Have they checked the church lost and found? Always lots of Bibles there.
"Borders on alert after theft of rare Bible" says a headline in the Chicago Tribune. Why would Borders have a rare Bible? Doesn't it only sell mass-market books and CDs? Turns out the story is actually about Hungary. A copy of the 1590 Vizsoly Bible, the first full Hungarian translation, was stolen from a Protestant church. Only 20 of them exist in the world, and one sold last November for about $100,000. Is there a rash of rare Bible thefts? This is the second such story Weblog has seen in a week. A 1478 Koberg Bible, estimated to be worth about $1.1 million, was stolen from a town council safe in Scotland. Apparently someone took it at least eight years ago, but its disappearance is only now public.

Bibles may be safe at Borders, but over at the Virgin megastore, it's a different story. Chicago Sun-Times religion writer Cathleen Falsani noted that the local emporium has lots of spirituality titles:

Six copies of Awakening the Buddha Heart … three copies of The Celtic Tree Oracles … dozens of books about Buddhism—including something called The Buddhist Bible … at least a dozen books by the Dalai Lama alone. … Six copies of How to Use the I Ching. Four copies of Oprah guru Gary Zukav's Soul Stories. Two copies each of The Illustrated Rumi and Instant Zen. The Celtic Book of Living and Dying, The Egyptian Book of the Dead, The Tibetan Book of the Dead and Essential Sufism. One copy of the Muslim holy book, the Quran … and a whole other section altogether on the occult.

But no Bible. Nothing, in fact, on Christianity. "I guarantee you that if all the Christian churches in the United States started reading the Dalai Lama, he would disappear from the spirituality shelves," Boston University theologian Tom Beaudoin tells Falsani. Still, he sees Virgin's selection as a barometer of youth culture, and suggests that Christianity isn't on the shelves because Christians haven't let on how hip their religion truly is. "Christian churches need to pay a great deal of attention to what motivates young people to interest in these sort of books," says the author of Virtual Faith: The Irreverent Spiritual Quest of Generation X. "The Christian tradition itself is so much more diverse, challenging, rich and disturbing than most Christians themselves realize."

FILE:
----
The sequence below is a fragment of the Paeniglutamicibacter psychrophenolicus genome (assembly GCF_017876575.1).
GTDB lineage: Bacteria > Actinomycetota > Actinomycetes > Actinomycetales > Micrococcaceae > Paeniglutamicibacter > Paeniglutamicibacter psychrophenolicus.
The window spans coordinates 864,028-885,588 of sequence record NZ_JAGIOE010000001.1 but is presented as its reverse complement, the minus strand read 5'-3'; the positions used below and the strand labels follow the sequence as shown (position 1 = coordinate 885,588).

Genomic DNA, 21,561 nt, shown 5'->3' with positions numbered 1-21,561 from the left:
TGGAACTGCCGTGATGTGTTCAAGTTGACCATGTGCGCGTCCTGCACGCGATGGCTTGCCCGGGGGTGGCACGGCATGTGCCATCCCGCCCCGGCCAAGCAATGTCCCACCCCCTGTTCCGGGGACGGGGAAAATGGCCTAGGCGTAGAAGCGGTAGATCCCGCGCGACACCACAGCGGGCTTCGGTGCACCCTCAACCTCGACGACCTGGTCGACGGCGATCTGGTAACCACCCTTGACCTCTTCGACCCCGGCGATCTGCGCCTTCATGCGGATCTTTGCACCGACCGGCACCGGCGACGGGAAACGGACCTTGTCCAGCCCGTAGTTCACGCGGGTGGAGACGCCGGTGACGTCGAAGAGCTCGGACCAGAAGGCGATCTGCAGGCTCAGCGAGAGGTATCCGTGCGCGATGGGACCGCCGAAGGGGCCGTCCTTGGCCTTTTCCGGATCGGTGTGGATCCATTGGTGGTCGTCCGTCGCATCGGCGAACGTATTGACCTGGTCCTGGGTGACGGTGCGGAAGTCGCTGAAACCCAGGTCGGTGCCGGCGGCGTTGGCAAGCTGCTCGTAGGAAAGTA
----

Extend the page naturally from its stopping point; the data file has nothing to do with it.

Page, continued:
Pepper spray
The latest target of the American Family Association is Dr. Pepper. No, the good doctor hasn't started performing abortions. The soft drink company has allegedly gone flat on God. Says a letter from AFA president Don Wildmon:

Article continues below
Dr Pepper has designed a new patriotic can featuring the Statue of Liberty and the Pledge of Allegiance. But Dr Pepper left out the phrase "under God" from the Pledge of Allegiance. … It appears that Dr Pepper left out the phrase "Under God" because they were afraid they might offend someone who didn't believe in God. They evidently didn't care if they offend anyone who did believe in God. Nor did it bother them to alter the Pledge of Allegiance to suit their politically correct purposes.

The soft drink company has received so many complaints that the home page of its Web site responds to the allegations. The can, the company says,

was created to show support for the patriotic fervor that has been sweeping America since the tragic events of Sept. 11, 2001, and to show the world that we are a united nation of people who place a high value upon freedom. … Of the 31 words in the Pledge of Allegiance, only three were included. More than 90 percent were not included.

The AFA is also upset at recent 7Up ads that suggest a pitchman is getting naked in public.

More articles



Article continues below
  • Cleveland case poses new test for vouchers | A voucher program in Ohio designed to help thousands of pupils flee failing public schools will be taken up by the United States Supreme Court this month. (The New York Times)

  • Transgender restrooms urged for schools | The United States Students Association says transgender students "have a problem with bathrooms" that are for men or women only and may be assaulted (The Washington Times)


Pop culture:

Church abuse scandals:

Article continues below

Related Elsewhere

See our past Weblog updates:

February 11
February 8 | 7 | 6 | 5 | 4
February 1 | January 31 | 30 | 29 | 28
January 25 | 24 | 23 | 22 | 21
January 18 | 17 | 16 | 15 | 14
January 11 | 10 | 9 | 8 | 7